Ninjas, right? How awesome is that? I always enjoy reading YAs with plot devices I haven’t read before, and teenage urban ninjas definitely fall into that category. But as crazy as modern ninjas might sound, the author makes them fairly believable, and I think she pulls it off mostly because of her main character, Callista.
She also doesn’t expect to stumble across a group of shinobi, modern-day ninjas who also happen to be high school students. Or for them to claim destiny sent her to join them. Or for the hot, harmonica-playing loner from her chemistry class to be one of the instructors.
For once, she starts to think that maybe she could belong somewhere. But she quickly learns her new friends aren’t running some casual karate school. And when Callista’s assigned to a dangerous mission they say only she can complete, she begins to suspect it wasn’t destiny that brought her to the shinobi at all but a carefully laid plan. Oh, and the worst part? The boy she thought she could trust may have known the truth all along.
Callista is just so dang likable and easy to relate to. Plus, she’s funny and down-to-earth . . . the whole package really. So naturally, being the smart girl she is, when she first gets introduced to the world of modern ninjas, she’s completely skeptical at first. And I think because she was as dubious as I was about the plausibility of ninjas, by the time she was finally convinced, I was too. We made the journey together, if you will.
So, obviously, being a book about ninjas, it’s a mostly plot-driven story. The plot falls more into the light and fun spectrum rather than being suspenseful or gripping like you might expect from a story about ninjas, but the less serious approach to the story really worked for me. And while there’s not necessarily a whole lot going on in terms of character development, Callista is so likable from the get-go that it was mostly a non-issue for me.
I could’ve used a little more insight into some of the secondary characters, though, like Mercer, Izzy, Aaron, and Sol. Because what you see of them is so intriguing, and you can just tell they all have good backstories, but the book doesn’t really give you more than glimpses. You get a bit of a deeper look at Nick, the crush, but even with him, I didn’t feel like I was getting the whole picture. So I’m looking forward to them being fleshed out in later books.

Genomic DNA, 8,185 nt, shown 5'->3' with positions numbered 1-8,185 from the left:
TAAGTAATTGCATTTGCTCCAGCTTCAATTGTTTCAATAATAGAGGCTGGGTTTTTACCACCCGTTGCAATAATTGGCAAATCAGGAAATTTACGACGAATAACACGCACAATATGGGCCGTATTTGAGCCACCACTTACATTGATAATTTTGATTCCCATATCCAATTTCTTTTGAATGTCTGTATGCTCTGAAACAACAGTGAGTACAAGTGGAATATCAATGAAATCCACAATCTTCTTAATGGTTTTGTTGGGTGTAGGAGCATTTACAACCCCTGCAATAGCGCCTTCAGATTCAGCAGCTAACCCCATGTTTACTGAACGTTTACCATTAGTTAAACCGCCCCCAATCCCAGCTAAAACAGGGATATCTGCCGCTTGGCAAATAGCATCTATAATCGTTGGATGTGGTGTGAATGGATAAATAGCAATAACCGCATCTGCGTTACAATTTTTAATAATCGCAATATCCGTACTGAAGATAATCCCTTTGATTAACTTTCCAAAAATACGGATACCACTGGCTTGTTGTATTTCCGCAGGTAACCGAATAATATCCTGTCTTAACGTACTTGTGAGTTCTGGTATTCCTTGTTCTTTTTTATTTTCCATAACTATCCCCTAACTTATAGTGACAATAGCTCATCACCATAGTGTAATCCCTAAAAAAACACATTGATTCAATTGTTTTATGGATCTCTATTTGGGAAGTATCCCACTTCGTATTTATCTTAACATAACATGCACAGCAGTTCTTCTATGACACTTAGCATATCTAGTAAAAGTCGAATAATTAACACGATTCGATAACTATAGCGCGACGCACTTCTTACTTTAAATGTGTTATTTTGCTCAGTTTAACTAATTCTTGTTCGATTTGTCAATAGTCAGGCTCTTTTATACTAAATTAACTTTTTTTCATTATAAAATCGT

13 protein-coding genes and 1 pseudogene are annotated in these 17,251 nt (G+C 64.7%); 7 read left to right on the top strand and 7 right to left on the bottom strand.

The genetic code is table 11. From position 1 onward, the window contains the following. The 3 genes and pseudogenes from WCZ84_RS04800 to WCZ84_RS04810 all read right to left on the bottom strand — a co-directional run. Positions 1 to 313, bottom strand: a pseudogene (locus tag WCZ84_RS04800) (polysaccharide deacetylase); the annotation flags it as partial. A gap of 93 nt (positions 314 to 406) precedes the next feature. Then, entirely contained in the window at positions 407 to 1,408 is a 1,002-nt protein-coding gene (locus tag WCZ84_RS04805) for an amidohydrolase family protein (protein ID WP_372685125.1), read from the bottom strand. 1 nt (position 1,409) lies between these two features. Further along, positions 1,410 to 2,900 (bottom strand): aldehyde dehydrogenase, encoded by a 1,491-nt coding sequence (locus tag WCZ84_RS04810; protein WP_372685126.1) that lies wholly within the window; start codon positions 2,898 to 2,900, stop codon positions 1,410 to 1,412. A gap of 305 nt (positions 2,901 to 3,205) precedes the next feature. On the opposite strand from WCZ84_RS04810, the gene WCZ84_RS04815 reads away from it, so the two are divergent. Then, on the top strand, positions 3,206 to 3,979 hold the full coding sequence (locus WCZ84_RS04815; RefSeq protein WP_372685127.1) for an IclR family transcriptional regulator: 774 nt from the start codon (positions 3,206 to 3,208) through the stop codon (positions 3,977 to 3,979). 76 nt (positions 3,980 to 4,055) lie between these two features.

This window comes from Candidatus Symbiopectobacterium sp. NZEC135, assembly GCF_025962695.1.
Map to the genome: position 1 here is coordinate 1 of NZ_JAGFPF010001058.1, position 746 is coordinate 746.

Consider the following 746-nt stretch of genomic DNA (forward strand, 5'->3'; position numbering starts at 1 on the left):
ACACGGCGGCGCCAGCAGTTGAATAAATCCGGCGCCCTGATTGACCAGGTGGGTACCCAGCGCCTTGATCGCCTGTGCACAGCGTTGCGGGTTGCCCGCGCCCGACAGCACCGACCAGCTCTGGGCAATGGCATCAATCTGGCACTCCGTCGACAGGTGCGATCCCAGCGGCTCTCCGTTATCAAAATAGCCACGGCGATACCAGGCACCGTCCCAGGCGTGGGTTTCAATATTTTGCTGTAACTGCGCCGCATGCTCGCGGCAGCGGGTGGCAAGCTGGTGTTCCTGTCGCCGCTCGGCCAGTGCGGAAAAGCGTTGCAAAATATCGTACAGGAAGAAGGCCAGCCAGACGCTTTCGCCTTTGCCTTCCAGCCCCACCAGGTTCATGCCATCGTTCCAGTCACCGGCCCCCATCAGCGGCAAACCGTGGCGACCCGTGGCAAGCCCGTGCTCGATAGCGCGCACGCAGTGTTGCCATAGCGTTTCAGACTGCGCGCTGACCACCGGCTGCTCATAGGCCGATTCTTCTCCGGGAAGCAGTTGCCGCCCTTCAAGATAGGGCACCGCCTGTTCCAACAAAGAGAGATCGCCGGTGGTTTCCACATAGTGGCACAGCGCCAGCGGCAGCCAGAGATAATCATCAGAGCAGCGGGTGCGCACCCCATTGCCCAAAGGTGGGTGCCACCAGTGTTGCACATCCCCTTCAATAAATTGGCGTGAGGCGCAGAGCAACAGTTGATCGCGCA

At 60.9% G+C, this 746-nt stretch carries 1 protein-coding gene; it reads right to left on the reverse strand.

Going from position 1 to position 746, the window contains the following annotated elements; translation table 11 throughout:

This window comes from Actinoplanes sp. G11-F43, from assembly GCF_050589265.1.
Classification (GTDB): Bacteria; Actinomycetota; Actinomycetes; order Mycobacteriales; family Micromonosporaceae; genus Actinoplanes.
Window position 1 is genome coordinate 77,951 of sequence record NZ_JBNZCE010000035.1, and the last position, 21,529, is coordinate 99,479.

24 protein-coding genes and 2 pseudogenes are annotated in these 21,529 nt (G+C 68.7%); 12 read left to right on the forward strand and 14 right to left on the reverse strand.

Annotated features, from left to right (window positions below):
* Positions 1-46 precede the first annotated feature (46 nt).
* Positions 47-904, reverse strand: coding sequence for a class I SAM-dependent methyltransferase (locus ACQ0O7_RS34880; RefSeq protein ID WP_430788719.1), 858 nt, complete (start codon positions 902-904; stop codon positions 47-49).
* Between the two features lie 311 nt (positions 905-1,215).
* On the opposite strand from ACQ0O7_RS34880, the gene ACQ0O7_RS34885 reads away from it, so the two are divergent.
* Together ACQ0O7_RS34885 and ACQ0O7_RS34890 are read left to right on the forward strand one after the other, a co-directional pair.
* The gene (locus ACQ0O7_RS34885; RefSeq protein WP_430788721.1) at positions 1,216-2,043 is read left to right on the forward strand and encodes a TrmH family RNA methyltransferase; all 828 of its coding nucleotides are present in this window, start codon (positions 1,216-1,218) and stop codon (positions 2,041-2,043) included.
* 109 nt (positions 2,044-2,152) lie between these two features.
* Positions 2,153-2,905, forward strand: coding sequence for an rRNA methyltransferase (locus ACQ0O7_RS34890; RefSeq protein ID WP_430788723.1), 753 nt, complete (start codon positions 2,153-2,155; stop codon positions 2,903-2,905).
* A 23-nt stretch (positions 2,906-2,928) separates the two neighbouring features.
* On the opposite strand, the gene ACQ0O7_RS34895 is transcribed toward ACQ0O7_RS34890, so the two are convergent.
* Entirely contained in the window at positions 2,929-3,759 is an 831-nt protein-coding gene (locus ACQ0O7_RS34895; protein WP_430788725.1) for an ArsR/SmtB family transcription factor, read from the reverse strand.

As for the writing, I thought the book was pretty dang polished for a self-published. There are a couple places where errors slipped through, but by and large it’s well-written and amusing and reads smoothly. For the most part, I don’t think I would’ve guessed that I wasn’t reading a traditionally published book.
Overall, a fun read that strikes a good balance between the martial arts and making out. Although I could’ve used a bit more development in some areas, Callista is a strong main character that carries the book along effortlessly. And the book sets up some promising plot twists towards the end, so I’m on board for reading any subsequent books in the series. Recommended for fans of Ally Carter’s Gallagher Girls series or of Leila Sales’ writing style, and it's out today!
Rating: 4 / 5
Received for review.
In an effort to give a new author some buzz, Clare Haltom is giving away 10 copies of “Just Call Me Ninja” (Kindle or paper copy). All she asks is that you consider giving a fair and honest review on your blog, on Amazon, or on Goodreads. To win a free copy, just be one of the first 10 people to leave a comment on this post with your email (or Twitter name or some other way to contact you) by May 5, 2014.
Find Clare Haltom . . .
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